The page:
The judge got assurance from Ellison’s defense lawyer that there was no objection to the request before granting it.


One of Libya’s rival prime ministers called Tuesday for the release of the former Libyan intelligence officer accused of making the bomb that downed Pan Am Flight 103 over Lockerbie, Scotland, in 1988, killing all onboard, after he surfaced in U.S. custody earlier this week.

American authorities said Abu Agila Mohammad Mas’ud Kheir Al-Marimihad been arrested and would face trial in the United States. On Monday, he appeared in a Washington, D.C., federal court, where he was charged with an act of international terrorism.

“My question directed to the American administration is how...he reached Washington,” Fathi Bashagha, one of Libya’s rival prime ministers, told a local Libyan television channel as he was leaving a meeting of the country’s East-based parliament. “What we think is that he was kidnapped, Of course, this is outside the legal, judicial and legitimacy framework, and this is something I reject and do not recognize. At all.”

Torn by civil war since 2011, Libya is divided between two rival governments, each backed by international patrons and numerous armed militias on the ground. One is based in Tripoli, and the other, headed by Bashagha, is based in Sirte with a parliament in the eastern city of Tobruk. In western Libya, militia groups have amassed great wealth and power from kidnappings and their involvement in the country’s lucrative human trafficking trade.

Bashagha’s comments seemed to suggest that his rival’s government, that of Prime Minister Abdul Hamid Dbeibah, based in Tripoli, was somehow complicit in the operation to extract Mas’ud.

Mas’ud’s extradition is a milestone in the decades-old investigation into the attack that killed 259 people in the air and 11 on the ground. American authorities in December 2020 announced charges against Mas’ud, who was in Libyan custody at the time. Though he is the third Libyan intelligence official charged in the U.S. in connection with the attack, he is the first to appear in an American courtroom for prosecution.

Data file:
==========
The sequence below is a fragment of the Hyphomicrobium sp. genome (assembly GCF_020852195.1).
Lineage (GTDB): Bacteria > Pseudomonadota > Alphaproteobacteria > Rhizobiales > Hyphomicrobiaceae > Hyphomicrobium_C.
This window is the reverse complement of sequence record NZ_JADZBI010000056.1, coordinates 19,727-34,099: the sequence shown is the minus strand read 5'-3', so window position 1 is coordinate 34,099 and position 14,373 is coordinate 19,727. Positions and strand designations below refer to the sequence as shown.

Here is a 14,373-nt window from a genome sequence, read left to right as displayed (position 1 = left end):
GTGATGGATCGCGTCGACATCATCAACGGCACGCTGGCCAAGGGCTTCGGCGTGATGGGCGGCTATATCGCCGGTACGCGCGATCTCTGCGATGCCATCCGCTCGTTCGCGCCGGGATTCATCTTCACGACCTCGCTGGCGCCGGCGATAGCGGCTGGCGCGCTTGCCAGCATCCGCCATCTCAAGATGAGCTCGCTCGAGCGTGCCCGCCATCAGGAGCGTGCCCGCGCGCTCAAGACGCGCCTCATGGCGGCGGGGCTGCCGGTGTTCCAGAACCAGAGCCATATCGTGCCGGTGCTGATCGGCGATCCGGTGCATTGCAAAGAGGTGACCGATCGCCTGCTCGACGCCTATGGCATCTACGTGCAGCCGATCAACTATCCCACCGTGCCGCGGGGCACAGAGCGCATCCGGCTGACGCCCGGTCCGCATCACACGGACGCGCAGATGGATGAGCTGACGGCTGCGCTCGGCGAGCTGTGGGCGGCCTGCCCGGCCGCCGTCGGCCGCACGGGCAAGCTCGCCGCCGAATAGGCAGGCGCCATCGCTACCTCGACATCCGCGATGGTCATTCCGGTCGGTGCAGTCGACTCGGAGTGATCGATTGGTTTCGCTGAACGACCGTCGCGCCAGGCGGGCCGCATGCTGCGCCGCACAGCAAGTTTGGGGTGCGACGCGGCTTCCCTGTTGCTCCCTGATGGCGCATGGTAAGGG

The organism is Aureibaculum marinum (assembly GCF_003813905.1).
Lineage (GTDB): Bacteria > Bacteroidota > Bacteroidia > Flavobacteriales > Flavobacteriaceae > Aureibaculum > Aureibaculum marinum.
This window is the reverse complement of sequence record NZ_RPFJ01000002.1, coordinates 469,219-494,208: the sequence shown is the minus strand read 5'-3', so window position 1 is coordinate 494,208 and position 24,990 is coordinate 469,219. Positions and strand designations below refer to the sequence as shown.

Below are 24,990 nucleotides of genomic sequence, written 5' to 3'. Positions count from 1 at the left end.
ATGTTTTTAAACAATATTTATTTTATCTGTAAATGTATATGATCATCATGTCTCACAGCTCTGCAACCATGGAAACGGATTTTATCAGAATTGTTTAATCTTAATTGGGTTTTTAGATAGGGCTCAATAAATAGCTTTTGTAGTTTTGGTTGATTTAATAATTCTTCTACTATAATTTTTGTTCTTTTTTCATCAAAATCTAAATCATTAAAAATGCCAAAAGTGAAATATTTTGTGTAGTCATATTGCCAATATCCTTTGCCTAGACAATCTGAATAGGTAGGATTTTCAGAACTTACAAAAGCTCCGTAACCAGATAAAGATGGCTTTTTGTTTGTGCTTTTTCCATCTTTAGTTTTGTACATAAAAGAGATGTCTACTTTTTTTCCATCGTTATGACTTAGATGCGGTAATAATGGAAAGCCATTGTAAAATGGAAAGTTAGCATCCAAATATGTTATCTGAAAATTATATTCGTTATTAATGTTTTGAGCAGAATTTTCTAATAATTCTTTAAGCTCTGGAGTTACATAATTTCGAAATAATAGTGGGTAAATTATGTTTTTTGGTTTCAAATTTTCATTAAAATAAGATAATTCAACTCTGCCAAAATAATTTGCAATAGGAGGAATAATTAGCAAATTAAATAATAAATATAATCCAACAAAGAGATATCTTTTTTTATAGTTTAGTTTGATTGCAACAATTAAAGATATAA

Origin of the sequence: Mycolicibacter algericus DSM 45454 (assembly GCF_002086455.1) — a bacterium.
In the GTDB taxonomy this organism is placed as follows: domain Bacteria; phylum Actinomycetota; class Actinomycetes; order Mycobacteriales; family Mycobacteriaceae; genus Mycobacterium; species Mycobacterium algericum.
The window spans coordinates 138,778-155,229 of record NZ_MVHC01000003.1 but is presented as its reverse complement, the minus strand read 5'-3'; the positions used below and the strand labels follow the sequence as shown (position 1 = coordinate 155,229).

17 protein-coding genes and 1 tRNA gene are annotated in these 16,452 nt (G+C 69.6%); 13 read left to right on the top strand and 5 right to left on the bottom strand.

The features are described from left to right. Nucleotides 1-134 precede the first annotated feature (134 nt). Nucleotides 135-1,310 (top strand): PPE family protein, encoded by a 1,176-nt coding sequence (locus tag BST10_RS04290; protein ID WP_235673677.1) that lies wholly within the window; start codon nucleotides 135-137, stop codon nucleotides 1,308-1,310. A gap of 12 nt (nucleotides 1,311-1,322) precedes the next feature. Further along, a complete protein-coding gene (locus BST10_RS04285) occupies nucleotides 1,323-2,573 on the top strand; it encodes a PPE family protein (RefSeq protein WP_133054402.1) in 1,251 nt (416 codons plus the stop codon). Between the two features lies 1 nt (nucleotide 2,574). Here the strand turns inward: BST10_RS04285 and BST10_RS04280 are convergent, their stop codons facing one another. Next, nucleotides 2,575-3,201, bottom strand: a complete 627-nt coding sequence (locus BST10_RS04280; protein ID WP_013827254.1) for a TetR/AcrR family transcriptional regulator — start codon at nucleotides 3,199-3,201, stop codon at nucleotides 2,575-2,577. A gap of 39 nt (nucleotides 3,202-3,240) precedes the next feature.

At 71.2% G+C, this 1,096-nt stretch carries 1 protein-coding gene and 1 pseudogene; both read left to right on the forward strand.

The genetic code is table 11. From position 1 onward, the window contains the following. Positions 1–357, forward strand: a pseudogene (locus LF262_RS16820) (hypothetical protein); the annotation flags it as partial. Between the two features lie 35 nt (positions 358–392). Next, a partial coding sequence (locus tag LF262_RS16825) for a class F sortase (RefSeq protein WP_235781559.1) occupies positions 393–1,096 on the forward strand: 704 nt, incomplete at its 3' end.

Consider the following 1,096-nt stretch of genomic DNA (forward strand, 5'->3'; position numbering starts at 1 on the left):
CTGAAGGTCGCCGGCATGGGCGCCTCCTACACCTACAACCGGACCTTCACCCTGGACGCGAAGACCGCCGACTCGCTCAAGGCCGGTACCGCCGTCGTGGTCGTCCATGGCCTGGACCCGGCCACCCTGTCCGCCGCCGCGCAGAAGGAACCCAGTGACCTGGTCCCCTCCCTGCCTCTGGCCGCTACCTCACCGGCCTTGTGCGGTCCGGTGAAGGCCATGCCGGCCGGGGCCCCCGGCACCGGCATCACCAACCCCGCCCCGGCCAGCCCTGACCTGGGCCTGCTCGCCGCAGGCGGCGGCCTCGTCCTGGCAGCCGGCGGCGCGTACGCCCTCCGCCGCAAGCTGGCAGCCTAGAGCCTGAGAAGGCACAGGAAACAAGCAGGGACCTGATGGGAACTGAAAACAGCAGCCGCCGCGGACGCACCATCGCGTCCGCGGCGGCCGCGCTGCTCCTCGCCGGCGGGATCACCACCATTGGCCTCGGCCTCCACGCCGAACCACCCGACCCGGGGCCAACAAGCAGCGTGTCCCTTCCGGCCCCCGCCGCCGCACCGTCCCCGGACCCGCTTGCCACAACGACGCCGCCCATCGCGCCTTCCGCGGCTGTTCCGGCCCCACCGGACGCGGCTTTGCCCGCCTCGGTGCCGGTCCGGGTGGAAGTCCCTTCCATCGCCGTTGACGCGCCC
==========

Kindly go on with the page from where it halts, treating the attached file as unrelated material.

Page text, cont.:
The New York-bound Pan Am flight exploded over Lockerbie less than an hour after takeoff from London on Dec. 21, 1988. Citizens from 21 different countries were killed. Among the 190 Americans on board were 35 Syracuse University students flying home for Christmas after a semester abroad.


A federal judge has ordered energy company Enbridge Inc. and an American Indian tribe to come up with an emergency plan to prevent potential spills from an aging oil pipeline running across the tribe’s reservation.

The Bad River Band of Lake Superior Chippewa sued Enbridge in federal court in 2019 to force the company to remove a section of the Line 5 pipeline that runs across the tribe’s reservation in northern Wisconsin, arguing the nearly 70-year-old line poses an unreasonable risk to health and safety. The company agreed and plans to build a $450 million pipeline that would run 41 miles (66 kilometers) around the reservation.